Trinity Western fight likely heading to Supreme Court

Trinity Western University’s battle over accreditation may be headed to the Supreme Court after its win this week at the British Columbia Court of Appeal. The appeal court decided in favour of the evangelical Christian school’s planned law faculty’s right to have its graduates accredited by the Law Society of British Columbia.

“I would be very surprised” if the Law Society of British Columbia didn’t appeal the decision to the highest court, says Raji Mangat, director of litigation for West Coast Legal Education and Action Fund, whose organization was one of several interveners in the case.

At issue in the case is the university’s community covenant with its students, which bans sexual relations outside of heterosexual marriage as well as abortion. In a unanimous decision, though, a panel of five judges on B.C.’s appeals court found that the negative impact on the school’s religious freedoms would be “severe,” whereas accreditation of the university’s law school would have a minimal effect on lesbian and gay rights, and therefore would not help the B.C. law society meet public interest objectives.

“The Law Society’s decision not to approve TWU’s law school is unreasonable because it limits the right to freedom of religion in a disproportionate way – significantly more than is reasonably necessary to meet the Law Society’s public interest objective,” the court wrote in a lengthy judgment.

The law societies of Nova Scotia and Ontario have also challenged TWU’s bid for recognition of its law school (now planned to open in the autumn of 2018, with 60 seats). Nova Scotia’s Court of Appeal rejected the Nova Scotia Barristers’ Society’s efforts to deny TWU’s law graduates accreditation. However, Ontario’s Court of Appeal upheld a ruling against TWU, and in response the university filed an application in September for leave to appeal that decision to the Supreme Court.

If British Columbia’s law society plans to appeal the most recent decision, “it would need to move sooner rather than later” in order to have its appeal heard together with the appeal of the Court of Appeal of Ontario’s decision, says Mangat.

Administrative law points formed much of the B.C. appeals court judgment, she suggests, as they did in the Nova Scotia Court of Appeal.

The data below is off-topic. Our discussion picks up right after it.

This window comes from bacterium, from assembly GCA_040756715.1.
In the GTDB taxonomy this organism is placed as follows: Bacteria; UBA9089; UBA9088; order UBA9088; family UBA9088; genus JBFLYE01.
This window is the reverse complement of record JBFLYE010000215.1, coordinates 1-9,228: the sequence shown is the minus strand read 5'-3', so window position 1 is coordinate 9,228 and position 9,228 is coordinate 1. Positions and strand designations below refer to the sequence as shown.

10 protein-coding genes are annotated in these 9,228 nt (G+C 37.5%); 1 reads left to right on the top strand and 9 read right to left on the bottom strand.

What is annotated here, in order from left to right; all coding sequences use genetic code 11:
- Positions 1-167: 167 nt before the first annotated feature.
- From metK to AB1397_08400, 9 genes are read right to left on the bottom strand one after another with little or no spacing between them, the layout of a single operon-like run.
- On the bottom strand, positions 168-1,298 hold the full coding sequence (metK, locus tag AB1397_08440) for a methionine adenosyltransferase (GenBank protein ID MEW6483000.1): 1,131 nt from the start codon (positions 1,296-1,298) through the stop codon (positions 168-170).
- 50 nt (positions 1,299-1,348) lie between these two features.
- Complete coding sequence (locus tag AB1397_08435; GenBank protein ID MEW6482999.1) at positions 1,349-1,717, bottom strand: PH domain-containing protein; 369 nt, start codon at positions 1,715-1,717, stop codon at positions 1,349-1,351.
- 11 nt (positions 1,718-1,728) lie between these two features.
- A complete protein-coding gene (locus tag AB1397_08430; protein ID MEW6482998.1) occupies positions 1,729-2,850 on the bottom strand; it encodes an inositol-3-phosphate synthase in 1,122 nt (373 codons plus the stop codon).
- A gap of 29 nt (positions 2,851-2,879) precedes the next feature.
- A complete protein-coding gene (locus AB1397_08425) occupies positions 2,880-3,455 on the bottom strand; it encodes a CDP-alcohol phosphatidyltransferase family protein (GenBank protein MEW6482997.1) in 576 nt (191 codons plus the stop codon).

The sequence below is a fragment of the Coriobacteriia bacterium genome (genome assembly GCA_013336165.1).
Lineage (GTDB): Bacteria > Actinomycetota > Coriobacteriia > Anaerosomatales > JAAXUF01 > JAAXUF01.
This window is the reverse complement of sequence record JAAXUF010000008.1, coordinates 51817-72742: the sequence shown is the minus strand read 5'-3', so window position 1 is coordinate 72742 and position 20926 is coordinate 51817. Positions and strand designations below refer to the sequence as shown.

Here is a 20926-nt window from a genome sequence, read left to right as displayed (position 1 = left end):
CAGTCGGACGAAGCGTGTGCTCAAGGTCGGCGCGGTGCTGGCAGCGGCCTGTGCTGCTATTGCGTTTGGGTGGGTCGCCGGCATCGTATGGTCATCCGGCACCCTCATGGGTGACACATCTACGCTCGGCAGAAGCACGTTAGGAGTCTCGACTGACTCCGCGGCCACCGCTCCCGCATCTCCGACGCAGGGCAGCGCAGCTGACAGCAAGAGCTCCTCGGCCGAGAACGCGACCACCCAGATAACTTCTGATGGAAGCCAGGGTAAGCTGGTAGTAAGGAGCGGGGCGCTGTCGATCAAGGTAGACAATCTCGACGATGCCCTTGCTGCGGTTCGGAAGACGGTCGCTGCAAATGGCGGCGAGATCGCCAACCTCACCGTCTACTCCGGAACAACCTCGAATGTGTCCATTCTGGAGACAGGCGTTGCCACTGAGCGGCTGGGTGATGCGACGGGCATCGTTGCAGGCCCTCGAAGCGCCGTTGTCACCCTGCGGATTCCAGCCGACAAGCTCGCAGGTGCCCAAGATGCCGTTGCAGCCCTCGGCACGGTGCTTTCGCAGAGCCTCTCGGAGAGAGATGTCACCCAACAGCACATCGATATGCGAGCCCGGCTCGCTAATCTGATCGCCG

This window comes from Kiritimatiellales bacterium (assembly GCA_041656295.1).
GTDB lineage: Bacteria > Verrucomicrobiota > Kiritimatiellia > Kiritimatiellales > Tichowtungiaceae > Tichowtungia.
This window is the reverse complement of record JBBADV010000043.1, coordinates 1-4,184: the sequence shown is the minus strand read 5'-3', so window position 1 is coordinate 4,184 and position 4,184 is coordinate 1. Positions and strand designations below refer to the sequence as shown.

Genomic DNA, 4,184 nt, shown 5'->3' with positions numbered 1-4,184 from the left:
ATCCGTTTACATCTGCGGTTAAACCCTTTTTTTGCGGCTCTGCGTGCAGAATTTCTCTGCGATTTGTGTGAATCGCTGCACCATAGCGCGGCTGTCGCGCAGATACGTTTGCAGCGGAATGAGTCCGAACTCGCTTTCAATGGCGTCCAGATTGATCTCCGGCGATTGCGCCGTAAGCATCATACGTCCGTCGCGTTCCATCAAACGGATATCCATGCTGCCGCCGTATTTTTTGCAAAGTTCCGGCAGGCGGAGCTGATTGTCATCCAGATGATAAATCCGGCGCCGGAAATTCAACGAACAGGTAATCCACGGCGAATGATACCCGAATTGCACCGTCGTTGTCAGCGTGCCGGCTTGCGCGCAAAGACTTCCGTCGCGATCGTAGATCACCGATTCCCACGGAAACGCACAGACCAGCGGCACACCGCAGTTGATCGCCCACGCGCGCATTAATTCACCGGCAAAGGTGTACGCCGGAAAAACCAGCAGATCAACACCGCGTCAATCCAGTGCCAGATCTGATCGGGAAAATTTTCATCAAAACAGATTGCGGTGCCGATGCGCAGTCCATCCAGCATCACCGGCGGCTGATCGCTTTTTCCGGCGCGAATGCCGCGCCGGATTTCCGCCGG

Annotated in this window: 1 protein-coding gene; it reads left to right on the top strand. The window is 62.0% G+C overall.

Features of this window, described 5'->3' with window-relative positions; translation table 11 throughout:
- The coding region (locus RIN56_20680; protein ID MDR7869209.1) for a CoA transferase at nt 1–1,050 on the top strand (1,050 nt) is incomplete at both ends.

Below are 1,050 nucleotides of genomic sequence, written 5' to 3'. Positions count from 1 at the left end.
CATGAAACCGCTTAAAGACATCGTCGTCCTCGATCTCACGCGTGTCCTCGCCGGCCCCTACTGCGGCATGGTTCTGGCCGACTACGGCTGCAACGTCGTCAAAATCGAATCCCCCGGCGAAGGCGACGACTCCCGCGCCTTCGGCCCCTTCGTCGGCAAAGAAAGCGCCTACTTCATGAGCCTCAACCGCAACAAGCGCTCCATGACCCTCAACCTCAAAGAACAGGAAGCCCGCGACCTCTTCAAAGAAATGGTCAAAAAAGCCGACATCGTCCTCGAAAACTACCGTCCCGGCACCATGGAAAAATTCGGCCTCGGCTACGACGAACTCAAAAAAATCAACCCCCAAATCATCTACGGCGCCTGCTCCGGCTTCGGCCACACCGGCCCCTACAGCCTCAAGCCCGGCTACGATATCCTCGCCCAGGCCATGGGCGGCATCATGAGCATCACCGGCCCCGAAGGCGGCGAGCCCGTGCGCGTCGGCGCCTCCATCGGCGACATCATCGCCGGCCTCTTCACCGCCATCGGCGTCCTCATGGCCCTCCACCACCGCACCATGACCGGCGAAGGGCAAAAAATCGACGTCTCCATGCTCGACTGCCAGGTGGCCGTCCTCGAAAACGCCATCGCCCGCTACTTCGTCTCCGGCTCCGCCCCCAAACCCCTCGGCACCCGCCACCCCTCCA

The B.C. appellate court “went through a number of the administrative arguments which were raised by TWU about process, and whether the law society had either sub-delegated unlawfully its decision-making power to its members in holding a referendum” on the case, Mangat explains. “There was also a question as to whether the law society’s home statute allows them to look beyond anything but the academic merit of a program that’s being proposed.”

The court found that the law society did have jurisdiction to consider factors other than the adequacy of an academic program in deciding whether to deny approval to a law faculty; and, that there was no improper sub-delegation of decision-making authority through the results of the referendum, she says. But, “they did find that the benchers did fetter their discretion by declaring themselves bound to follow the results of the referendum [that members of the law society voted in], but without deciding whether the law society statute allows for that sort of fettering.”

Mangat says the B.C. appellate court steered clear of discussing the aspect of sexual discrimination that West Coast LEAF had argued.

“There is … an element of sex discrimination in that covenant, as well as discrimination on the basis of marital status,” since students are prohibited from having sex outside marriage or procuring abortions.

The Law Society of British Columbia is withholding comment at present as to whether it is likely to appeal the B.C. appellate court’s judgment on Tuesday. “The BC Court of Appeal decision in the Trinity Western University law school matter adds another dimension to an already complex issue,” the law society said in an emailed statement. “The Law Society will be reviewing the decision and considering next steps.”

Amy Robertson, Associate Director, Media and Public Relations for Trinity Western University said the school was “very encouraged” by the decision.

“As Canadians, we are proud of our diversity and our pluralism, and our acceptance of people who are different. We are committed to respecting people even if we disagree on things. There are people in other countries who don’t enjoy that. And so we’re very thankful for this decision.”

Further, she says, “the [legal] decisions that have come through have been pretty clear about the fact that our covenant does not amount to unlawful discrimination. In 2001, the Supreme Court of Canada said the same [in Trinity Western University v. British Columbia College of Teachers]. If LGBTQ students would like to come to Trinity Western and sign the covenant, they are more than welcome to do so, and many do choose to come.”

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